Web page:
What to know about shingling a roof before getting a new one

Before shingling a roof, you face a battery of challenging decisions. First comes narrowing your choice from a variety of materials. Choices range from asphalt, slate, concrete and clay tiles and, of course, composition shingles. Then, take time to weigh five factors: Product cost, material weight and installation requirements.

Language of shingling a roof

Roofers speak in terms of squares. One square is 100 square feet of area, or a 10-foot by 10-foot square area. A typical 2,000 square foot house has about 1,500 square feet of roof—or, 15 squares.

Pitch is another factor roofers look at. The greater the pitch, or the steeper your roof, the more difficult the project. Likewise, hip roofs with intersecting rooflines add complexity and cost to your project.

The cost of shingling a roof

The material you choose is just the beginning of factors that go into the price of shingling a roof. For instance, what’s the condition of your existing roof?

A typical re-roof involves removing your shingles and underlayment. Then, replacing both. If your roof deck needs repair or replacement, that will add to the cost of your project.

Likewise, if your home has skylights, multiple chimneys, or is broken up with intersecting roofline angles, expect to pay more than a standard gable roof.

Choosing your roof

In some cases, your roof determines the material needed. A flat roof or a low pitch roof demand different materials than one with a steeper pitch. It’s one thing to want a specific roof, but discuss it with your roofer first to make sure it’s appropriate for your roof before getting estimates.

Asphalt Shingles

Chances are most homes in your neighborhood sport an asphalt shingle roof. It’s not only less expensive, it’s easier to maintain and easier to install.

Asphalt shingles start with a fiberglas mesh which is impregnated with asphalt then covered with a surface of sand-like granules.

These shingles are available in a single-thickness, or thicker laminated style. You’ll pay about half as much for single-thickness. You’ll also have to replace your roof again ten to fifteen years sooner.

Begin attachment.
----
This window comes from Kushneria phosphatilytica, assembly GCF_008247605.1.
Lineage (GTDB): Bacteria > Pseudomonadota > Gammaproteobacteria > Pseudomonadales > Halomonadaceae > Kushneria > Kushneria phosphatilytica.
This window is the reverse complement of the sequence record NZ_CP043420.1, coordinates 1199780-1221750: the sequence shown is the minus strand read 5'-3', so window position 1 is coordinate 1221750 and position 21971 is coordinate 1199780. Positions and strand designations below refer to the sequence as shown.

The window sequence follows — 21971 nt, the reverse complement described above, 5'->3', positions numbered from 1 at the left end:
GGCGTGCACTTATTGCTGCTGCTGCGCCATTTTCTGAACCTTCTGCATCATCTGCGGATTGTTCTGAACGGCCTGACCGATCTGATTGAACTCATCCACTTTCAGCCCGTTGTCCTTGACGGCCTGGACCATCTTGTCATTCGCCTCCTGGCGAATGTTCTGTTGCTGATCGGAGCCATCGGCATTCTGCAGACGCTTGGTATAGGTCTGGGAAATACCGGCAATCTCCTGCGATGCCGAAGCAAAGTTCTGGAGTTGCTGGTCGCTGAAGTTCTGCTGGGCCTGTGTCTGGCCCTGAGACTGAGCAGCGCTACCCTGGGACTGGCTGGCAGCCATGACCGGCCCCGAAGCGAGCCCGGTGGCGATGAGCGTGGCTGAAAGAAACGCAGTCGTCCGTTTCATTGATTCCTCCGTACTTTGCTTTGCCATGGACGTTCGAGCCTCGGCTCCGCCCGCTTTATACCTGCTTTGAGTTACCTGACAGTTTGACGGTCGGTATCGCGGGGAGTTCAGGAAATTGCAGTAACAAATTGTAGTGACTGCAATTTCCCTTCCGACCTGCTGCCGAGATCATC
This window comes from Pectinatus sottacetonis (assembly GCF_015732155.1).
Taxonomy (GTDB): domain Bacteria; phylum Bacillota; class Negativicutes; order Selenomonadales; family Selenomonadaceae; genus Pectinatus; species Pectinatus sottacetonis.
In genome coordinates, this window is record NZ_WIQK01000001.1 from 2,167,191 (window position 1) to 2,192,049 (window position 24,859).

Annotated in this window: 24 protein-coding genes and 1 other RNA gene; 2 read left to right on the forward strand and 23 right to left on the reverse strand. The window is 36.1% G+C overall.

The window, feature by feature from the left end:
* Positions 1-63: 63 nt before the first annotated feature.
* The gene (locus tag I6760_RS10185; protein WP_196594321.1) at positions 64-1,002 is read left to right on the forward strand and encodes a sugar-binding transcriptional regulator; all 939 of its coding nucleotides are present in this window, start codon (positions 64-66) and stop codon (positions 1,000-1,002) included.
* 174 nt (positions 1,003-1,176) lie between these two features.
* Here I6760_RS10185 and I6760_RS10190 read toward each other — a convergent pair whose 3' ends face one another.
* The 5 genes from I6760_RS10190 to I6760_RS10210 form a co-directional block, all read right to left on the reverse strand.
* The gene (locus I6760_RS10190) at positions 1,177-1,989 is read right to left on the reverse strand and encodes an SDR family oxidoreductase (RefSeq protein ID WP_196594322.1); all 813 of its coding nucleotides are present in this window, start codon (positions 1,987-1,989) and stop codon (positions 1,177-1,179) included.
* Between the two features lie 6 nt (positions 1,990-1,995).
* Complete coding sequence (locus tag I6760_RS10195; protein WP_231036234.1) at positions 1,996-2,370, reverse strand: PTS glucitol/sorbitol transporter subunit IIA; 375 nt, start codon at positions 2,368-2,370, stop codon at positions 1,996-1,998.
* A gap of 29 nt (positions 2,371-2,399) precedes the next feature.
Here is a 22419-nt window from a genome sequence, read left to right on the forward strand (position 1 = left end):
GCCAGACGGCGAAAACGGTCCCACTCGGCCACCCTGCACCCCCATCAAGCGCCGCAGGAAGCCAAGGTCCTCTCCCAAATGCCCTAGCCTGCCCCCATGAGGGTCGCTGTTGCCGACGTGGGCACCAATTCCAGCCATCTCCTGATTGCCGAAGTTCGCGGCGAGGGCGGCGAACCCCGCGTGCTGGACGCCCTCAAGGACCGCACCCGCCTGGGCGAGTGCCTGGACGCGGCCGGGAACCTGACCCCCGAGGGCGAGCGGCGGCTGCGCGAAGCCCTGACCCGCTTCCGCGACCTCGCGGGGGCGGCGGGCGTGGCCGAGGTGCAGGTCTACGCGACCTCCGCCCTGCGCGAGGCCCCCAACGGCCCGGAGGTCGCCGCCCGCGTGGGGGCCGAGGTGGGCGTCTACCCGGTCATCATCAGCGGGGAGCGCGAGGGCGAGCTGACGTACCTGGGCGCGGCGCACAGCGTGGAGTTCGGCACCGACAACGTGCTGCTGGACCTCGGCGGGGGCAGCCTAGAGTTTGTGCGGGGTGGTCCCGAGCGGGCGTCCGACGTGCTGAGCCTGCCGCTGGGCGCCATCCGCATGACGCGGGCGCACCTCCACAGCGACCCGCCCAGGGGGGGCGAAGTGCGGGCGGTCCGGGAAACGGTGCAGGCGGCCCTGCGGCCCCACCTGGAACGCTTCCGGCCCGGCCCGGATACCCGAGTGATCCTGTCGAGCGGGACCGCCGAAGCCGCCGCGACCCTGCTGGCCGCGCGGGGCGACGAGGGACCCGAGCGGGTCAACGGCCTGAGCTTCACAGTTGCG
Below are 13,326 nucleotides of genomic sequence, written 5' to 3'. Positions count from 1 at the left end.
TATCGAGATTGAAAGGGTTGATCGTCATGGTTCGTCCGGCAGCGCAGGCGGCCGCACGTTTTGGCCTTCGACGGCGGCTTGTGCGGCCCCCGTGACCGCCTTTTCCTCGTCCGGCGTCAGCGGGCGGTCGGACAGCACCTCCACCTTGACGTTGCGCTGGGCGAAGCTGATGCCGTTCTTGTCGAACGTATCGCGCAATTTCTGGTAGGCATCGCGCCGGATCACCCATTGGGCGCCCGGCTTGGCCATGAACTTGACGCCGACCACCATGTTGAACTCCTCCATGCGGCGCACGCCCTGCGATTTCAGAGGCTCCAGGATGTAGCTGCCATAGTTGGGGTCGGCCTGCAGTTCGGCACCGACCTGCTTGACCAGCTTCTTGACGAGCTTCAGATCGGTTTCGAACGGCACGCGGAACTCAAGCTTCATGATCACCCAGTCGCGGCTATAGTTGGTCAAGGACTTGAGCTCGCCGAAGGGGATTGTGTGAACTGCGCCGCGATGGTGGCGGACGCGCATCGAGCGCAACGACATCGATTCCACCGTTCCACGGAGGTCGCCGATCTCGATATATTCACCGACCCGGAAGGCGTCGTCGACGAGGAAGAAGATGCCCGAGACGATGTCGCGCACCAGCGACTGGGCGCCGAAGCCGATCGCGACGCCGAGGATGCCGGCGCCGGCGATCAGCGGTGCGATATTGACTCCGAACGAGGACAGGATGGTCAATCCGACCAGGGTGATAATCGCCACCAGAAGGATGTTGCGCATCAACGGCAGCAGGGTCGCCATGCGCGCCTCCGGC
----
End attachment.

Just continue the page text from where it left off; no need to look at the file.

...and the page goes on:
Laminate Shingles

Laminate shingles offer the durability of asphalt shingles with architectural style. A laminate shingle can be manufactured to look like other shingles but without the high maintenance and hassles.

Typically, you’ll find them in shake patterns, which resemble wooden cedar shakes; decorative shapes such as triangles or rounded corners along the edges; and slate patterns which have lines and veins embossed in the shingle to make them look like stone slate. You will pay extra for these types.

Metal roofing

While considerably more expensive than shingles, metal roofs last longer. Metal roofing comes in both panels and shingles and is most often seen on either low or steep pitched roofs. Some even come with Class A fire ratings.

While there are many metal panel shapes and configurations, metal shingles typically simulate traditional roof coverings, similar to wood shakes or shingles. Aside from lasting longer, metal shingles are lightweight and are more wind resistant.

Tile and Cement roofing

This half-cylinder tile roofing is most commonly found on Mission style homes. While expensive and long lasting, this roofing is extraordinarily heavy. It requires reinforced support beyond that of a shingled roof.

Slate roofing

Slate roofing is the most durable of all roofing. In fact, it will likely outlive the fasteners that hold it in place. That’s why you often see it on colonial-era homes in the northeast. It’s not only heavy, but is also easily the most expensive roofing option.

Watch your warranty

Generally speaking, the more expensive the shingle, the longer the warranty. Warranties are only as good as the company they were made by. Stick with a known manufacturer when shingling a roof. Tom Tynan recommends Ideal Roofing. They’re GAF Master Elite roofers and offer extended warranties not available from other roofers.

Decision time

Usually, your existing roof determines the choice of roofing material for a new roof. But, if you’re considering alternatives like the homeowner in this week’s feature video, be sure to consider cost, color, texture, weight and durability.

Consider also what’s been used on houses like yours and in your neighborhood. It’s a smart choice to vet your selection with your Homeowners Association before committing to a new roof.

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